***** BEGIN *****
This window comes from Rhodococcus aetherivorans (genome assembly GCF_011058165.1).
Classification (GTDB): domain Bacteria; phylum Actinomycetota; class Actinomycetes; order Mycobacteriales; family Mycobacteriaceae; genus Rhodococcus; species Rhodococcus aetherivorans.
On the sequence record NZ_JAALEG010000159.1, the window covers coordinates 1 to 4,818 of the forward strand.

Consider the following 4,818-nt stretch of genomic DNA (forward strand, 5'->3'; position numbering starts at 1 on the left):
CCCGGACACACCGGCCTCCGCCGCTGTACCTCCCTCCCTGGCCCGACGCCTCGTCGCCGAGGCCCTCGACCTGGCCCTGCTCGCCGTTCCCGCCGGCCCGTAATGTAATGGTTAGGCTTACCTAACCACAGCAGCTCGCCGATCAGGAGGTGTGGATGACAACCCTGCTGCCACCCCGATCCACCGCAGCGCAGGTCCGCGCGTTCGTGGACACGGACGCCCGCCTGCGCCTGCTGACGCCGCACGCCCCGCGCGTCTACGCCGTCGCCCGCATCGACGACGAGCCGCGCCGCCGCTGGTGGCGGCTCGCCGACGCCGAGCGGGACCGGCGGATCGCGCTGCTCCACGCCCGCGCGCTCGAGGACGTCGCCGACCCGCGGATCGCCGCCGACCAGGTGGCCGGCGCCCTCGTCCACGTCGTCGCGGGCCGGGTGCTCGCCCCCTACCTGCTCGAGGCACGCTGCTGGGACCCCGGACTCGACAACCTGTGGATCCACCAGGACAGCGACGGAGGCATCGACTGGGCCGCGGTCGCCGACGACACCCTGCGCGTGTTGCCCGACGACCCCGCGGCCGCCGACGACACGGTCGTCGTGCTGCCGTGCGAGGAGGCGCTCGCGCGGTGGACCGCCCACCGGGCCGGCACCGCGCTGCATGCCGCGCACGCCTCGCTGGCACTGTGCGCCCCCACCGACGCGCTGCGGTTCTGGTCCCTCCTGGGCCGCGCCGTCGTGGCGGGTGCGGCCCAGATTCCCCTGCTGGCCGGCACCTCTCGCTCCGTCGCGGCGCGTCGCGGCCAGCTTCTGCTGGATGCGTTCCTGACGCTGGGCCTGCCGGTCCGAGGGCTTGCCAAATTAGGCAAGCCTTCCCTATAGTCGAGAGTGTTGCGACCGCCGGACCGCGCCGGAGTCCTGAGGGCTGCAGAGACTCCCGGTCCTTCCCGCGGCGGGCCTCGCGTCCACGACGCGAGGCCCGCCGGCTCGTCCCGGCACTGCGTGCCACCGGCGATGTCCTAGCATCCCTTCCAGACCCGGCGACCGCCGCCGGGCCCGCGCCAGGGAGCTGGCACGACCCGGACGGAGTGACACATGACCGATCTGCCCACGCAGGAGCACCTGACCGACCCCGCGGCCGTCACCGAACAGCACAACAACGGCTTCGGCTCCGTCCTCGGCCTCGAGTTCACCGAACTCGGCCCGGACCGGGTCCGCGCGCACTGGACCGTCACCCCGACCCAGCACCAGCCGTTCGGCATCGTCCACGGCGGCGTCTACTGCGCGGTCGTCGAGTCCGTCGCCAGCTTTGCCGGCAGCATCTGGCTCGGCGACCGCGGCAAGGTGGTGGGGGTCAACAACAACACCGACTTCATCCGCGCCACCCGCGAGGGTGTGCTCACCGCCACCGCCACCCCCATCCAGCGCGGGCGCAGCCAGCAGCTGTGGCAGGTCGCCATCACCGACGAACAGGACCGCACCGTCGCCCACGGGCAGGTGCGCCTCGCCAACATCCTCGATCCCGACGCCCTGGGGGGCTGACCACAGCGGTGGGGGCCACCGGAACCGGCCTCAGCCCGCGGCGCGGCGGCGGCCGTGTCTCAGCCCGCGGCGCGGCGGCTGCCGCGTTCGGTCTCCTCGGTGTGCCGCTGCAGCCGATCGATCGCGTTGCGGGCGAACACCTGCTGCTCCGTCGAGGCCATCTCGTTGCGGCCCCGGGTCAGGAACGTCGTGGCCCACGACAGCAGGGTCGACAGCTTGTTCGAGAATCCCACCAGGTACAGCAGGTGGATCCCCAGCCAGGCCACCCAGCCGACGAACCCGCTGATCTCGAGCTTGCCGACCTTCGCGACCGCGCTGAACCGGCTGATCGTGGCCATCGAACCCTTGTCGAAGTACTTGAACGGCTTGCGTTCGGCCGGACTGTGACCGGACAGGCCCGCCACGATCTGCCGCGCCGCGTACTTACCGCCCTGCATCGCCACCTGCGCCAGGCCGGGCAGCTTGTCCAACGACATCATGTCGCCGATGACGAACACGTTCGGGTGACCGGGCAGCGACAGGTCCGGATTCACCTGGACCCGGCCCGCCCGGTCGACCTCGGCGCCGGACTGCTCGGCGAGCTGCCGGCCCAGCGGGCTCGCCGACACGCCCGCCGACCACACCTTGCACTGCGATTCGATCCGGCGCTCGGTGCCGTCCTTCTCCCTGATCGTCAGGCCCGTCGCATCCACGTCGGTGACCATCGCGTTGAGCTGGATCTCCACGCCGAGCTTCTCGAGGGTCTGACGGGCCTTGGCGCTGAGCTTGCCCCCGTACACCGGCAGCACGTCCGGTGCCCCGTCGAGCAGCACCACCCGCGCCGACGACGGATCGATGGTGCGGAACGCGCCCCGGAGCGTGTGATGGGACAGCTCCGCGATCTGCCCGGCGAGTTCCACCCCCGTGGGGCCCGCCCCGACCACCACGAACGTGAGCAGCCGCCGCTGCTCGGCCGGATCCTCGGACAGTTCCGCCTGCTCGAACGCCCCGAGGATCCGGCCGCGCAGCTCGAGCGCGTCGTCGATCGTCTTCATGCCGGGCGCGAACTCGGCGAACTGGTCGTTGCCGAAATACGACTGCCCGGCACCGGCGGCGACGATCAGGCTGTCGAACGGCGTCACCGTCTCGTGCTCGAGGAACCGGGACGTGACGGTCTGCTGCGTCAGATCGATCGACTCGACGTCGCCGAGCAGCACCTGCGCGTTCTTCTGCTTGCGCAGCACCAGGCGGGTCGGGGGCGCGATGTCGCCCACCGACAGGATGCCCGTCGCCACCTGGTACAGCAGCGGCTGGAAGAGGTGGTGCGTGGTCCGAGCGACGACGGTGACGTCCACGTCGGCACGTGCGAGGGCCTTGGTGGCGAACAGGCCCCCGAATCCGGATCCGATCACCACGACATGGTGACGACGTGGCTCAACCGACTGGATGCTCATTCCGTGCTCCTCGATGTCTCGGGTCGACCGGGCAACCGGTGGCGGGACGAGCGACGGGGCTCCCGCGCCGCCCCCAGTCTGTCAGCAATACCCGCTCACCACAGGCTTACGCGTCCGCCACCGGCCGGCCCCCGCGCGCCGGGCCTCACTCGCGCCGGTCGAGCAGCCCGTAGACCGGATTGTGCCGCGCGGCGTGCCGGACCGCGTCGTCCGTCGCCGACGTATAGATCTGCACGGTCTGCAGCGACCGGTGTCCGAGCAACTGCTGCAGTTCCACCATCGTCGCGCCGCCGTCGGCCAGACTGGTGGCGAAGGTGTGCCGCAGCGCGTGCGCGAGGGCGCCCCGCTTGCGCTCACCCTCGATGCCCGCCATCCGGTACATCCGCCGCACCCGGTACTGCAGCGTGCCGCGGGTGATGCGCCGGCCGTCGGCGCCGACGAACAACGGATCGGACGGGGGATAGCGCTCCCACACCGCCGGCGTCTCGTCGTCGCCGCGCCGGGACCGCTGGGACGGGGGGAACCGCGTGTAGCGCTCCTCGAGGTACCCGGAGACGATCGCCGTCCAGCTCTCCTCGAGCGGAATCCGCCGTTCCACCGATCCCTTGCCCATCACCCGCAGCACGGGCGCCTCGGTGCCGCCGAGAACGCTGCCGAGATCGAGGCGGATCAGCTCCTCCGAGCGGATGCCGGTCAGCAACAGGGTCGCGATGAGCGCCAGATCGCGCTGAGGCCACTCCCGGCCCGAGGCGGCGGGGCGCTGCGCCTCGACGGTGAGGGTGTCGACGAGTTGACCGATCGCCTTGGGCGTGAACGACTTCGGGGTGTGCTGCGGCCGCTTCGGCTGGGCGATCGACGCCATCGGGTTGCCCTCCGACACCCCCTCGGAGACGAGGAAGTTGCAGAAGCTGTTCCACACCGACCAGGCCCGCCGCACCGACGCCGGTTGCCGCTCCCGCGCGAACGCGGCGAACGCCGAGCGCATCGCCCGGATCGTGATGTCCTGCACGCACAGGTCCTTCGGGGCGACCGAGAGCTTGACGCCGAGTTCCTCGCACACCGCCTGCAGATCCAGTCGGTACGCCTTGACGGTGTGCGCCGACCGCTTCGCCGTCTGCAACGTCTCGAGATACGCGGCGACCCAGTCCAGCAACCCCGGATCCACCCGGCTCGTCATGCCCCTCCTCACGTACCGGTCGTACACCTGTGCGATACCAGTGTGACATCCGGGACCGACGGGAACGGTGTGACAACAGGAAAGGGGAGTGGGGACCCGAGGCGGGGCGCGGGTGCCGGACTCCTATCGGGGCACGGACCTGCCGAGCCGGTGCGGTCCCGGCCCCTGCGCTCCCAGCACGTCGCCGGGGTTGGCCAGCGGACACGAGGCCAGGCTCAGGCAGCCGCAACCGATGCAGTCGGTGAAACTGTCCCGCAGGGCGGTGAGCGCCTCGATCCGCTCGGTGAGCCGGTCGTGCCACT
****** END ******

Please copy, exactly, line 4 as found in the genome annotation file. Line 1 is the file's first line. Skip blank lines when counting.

Consider the following 4,818-nt stretch of genomic DNA (forward strand, 5'->3'; position numbering starts at 1 on the left):